What is Stevens-Johnson syndrome?
Stevens-Johnson syndrome is a rare, serious disorder of the skin and mucous membranes. It usually involves an idiosyncratic reaction to a medication or an infection. Often, it begins with flu-like symptoms, followed by a painful red or purplish rash that spreads and blisters. The top layer of the affected skin then dies, sheds and heals. All ages may be affected, and both sexes are equally susceptible. Stevens-Johnson syndrome has a 5%–15% mortality rate. Ocular involvement, which occurs in as many as half of patients, varies from mild conjunctivitis to severe perforating corneal ulcers. Blindness occasionally occurs in patients with severe late-phase corneal complications, such as chronic corneal ulceration, vascularization, and perforation.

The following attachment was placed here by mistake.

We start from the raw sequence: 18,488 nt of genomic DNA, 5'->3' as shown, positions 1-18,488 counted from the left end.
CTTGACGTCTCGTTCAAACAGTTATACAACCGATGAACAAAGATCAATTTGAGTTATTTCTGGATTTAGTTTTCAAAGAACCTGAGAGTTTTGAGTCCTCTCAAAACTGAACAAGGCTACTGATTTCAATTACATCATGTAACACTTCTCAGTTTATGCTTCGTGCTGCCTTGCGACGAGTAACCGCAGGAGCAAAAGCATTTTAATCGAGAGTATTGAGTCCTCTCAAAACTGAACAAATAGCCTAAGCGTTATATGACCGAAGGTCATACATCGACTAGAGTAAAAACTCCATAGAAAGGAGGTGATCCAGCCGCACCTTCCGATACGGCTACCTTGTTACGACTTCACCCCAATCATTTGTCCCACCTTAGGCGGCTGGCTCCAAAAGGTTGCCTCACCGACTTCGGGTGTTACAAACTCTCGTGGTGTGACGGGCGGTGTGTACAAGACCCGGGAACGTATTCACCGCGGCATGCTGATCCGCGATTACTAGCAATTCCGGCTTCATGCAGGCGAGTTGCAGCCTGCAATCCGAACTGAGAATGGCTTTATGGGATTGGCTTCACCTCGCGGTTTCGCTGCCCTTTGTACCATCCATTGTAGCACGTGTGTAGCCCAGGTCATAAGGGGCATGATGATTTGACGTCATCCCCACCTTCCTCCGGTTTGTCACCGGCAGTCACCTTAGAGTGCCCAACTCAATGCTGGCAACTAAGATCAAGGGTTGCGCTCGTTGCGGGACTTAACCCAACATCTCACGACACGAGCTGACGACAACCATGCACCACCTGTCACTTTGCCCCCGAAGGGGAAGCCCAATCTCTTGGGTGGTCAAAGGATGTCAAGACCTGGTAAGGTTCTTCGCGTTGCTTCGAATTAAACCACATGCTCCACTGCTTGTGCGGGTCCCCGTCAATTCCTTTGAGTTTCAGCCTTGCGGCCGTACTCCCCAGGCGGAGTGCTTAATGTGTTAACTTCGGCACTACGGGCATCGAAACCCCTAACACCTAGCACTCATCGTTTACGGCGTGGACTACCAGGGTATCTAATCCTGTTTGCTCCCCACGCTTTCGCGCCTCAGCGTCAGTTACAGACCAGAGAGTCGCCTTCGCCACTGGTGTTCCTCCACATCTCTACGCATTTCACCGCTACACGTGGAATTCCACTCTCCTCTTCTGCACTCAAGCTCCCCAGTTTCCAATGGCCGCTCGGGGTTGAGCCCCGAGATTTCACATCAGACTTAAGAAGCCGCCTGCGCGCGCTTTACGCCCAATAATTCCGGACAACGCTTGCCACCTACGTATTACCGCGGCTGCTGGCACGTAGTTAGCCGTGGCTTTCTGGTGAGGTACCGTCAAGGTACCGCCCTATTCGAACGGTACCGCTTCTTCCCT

How is the condition treated?
Stevens-Johnson syndrome is a medical emergency that usually requires hospitalization. The first and most important step in treatment is to discontinue any medications that may be causing the condition. Supportive care you’re likely to receive while hospitalized includes fluid replacement and nutritional. Wound care is also essential. Your health care team may gently remove any dead skin and place petroleum jelly (Vaseline) or a medicated dressing over the affected areas. Early intervention is important in preventing ocular complications from Stevens-Johnson syndrome. Ocular lubrication with artificial tears and ointments (preferably preservative-free) should be applied regularly. All Stevens-Johnson syndrome patients need emergent consultation with an ophthalmologist at the time of diagnosis.